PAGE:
But away from tech fora such as this ..most people type directly into the "search" box ..and they dont know that there is another way ..

BTW I expect that the development of "chrome" with search straight from the address bar was done with the intention to restrict choice of destination URL rather than to widen it ..personalised search is the same thing ..you'll be fed whats good for you based upon what you seem to like ..

Google and search is the new oracle at delphi ..with ads on ..it decides for you what is true ..what is relevant ..what you will see ..and what you will be allowed to be fed as "fact" ..

what doesnt conform or sites or pages that have "unwanted" information can be dropped from the index ..

Tinkering with wikipedia is irrelevant in the face of search which can shut off billions from what their leaders consider unwanted results ..or landing pages for search term "looser" ..search is the real power ..whatever the stock may be at today ..

[edited by: Leosghost at 9:49 am (utc) on Oct. 8, 2008]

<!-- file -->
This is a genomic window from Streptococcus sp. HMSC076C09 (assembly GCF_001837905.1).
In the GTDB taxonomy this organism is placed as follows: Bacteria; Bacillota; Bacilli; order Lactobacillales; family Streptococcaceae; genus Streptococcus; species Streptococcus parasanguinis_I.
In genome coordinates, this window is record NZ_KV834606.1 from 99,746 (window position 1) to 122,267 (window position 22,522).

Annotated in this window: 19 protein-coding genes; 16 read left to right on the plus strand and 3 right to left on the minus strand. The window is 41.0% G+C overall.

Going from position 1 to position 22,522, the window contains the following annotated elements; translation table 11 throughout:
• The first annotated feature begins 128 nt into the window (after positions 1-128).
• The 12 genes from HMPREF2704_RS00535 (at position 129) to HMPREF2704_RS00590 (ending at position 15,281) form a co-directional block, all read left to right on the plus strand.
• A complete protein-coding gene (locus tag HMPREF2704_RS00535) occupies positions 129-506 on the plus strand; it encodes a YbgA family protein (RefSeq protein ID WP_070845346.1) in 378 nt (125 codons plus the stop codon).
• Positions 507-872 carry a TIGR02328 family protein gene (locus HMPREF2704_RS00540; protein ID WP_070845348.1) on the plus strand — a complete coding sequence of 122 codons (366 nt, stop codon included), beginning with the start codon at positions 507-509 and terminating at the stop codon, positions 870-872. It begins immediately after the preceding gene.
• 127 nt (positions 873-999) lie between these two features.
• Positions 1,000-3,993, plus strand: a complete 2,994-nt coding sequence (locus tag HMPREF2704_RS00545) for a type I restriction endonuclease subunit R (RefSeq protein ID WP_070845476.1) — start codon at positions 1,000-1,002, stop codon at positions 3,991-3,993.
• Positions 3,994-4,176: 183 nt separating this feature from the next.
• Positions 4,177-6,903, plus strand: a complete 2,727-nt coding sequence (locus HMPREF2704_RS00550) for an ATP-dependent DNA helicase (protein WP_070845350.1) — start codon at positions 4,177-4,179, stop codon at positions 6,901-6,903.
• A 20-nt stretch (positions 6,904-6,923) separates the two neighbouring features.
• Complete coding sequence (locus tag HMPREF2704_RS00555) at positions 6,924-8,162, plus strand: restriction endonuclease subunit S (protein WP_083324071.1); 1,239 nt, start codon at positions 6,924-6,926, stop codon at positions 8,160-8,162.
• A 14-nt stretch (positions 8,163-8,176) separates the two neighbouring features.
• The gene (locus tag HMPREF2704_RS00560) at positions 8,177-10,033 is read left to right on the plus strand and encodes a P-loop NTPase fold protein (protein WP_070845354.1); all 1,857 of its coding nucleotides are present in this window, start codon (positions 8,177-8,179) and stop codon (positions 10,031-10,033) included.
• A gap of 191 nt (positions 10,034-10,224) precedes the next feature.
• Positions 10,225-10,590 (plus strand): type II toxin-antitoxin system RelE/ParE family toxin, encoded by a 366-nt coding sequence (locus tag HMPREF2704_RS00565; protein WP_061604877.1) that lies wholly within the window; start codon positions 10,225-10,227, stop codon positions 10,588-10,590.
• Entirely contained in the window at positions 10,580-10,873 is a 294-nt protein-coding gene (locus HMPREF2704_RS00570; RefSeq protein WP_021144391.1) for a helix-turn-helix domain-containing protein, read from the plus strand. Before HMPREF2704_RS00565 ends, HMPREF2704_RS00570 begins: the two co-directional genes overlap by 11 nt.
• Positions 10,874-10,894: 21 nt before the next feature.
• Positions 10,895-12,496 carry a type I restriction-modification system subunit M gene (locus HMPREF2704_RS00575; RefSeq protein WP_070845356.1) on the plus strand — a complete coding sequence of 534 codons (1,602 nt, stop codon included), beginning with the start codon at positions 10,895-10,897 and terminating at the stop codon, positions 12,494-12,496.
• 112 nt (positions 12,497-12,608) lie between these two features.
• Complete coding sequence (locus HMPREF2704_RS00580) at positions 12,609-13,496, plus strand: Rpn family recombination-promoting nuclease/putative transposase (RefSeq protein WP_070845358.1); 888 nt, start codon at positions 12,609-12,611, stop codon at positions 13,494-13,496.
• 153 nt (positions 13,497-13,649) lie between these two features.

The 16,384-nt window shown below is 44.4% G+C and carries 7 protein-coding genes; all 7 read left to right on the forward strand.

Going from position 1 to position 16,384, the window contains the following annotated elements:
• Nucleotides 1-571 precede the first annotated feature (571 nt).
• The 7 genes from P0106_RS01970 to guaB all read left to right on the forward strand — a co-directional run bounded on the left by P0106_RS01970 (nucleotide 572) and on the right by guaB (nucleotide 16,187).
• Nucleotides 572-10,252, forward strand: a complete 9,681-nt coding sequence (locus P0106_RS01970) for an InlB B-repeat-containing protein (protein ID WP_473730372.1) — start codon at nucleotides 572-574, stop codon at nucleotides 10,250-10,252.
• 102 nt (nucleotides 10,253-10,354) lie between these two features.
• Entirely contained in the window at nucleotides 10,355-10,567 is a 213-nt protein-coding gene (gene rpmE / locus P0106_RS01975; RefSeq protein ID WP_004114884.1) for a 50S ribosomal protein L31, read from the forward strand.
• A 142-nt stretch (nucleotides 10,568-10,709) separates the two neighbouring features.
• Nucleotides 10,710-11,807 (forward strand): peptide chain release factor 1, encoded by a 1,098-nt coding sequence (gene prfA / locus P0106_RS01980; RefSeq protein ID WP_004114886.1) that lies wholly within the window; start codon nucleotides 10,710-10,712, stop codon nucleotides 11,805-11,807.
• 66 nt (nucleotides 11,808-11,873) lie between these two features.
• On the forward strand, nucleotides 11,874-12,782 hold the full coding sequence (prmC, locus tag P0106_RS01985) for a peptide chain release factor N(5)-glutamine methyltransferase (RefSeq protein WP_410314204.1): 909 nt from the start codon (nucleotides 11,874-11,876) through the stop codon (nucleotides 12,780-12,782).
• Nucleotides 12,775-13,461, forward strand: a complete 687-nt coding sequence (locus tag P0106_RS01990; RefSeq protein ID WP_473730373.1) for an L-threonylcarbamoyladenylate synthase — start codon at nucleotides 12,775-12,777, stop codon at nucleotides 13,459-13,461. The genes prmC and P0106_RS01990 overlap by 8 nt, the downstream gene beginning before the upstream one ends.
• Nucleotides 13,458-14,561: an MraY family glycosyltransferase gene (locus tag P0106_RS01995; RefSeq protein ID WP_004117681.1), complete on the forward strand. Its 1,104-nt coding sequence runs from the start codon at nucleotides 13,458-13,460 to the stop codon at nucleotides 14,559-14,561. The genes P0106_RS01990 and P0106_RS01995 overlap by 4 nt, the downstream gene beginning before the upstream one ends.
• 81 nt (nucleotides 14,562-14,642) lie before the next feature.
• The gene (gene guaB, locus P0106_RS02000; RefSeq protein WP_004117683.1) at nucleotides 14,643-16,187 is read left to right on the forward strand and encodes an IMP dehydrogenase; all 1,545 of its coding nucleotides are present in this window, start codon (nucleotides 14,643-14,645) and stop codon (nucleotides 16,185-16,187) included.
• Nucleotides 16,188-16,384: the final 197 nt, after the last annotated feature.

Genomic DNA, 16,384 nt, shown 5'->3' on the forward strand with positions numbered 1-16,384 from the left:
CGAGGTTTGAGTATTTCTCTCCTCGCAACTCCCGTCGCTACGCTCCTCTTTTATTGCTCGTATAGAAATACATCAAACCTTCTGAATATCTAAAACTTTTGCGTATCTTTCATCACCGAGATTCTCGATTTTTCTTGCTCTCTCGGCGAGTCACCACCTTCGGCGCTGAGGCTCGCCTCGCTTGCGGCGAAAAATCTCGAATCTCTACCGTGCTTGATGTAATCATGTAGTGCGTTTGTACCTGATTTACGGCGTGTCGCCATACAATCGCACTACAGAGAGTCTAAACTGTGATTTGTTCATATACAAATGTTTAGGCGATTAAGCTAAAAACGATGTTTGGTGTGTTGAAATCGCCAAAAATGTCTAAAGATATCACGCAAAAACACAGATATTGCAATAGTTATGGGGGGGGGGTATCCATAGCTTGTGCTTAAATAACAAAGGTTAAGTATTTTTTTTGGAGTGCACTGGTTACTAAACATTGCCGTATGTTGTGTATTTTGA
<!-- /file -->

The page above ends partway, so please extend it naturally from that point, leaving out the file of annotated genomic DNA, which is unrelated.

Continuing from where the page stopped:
[edited by: bakedjake at 2:20 pm (utc) on Oct. 8, 2008]
[edit reason] TOS [/edit]

tangor




msg:3761182
 12:10 pm on Oct 8, 2008 (gmt 0)

I think Legosghost has a terrific point. "Relevance" in search is getting to be like sound bytes in broadcast media... and it does not take a brainiac to see how thin those bytes actually are.

True generic series for keywords entered... that SHOULD be how search works, IMHO.

Seb7




msg:3761542
 8:22 pm on Oct 8, 2008 (gmt 0)

Before the wiki we see today, the articles could only be written by a small list of high knowledgeable individuals. I always wondered if that was the solution they should of kept.

HRoth




msg:3761988
 11:45 am on Oct 9, 2008 (gmt 0)

The other side of the folding newspapers issue (pun intended) is that reading skills are at a lower level. Generally, the Internet allows for much lower reading skills than print does.

I have given up on Wikipedia also, but it is because the U in UGC is often not present. What is there instead is a C, for "corporate." I have run into this with several articles where I contributed parts that had reasoned information backed up with citations from articles in peer-reviewed journals, but the info was repeatedly deleted, and immediately, and replaced with spin created by contributors who were industry shills.

As for journalists, I will never forget meeting a journalism student getting ready to graduate from an excellent journalism school who asked me, "Just what is literature anyway?"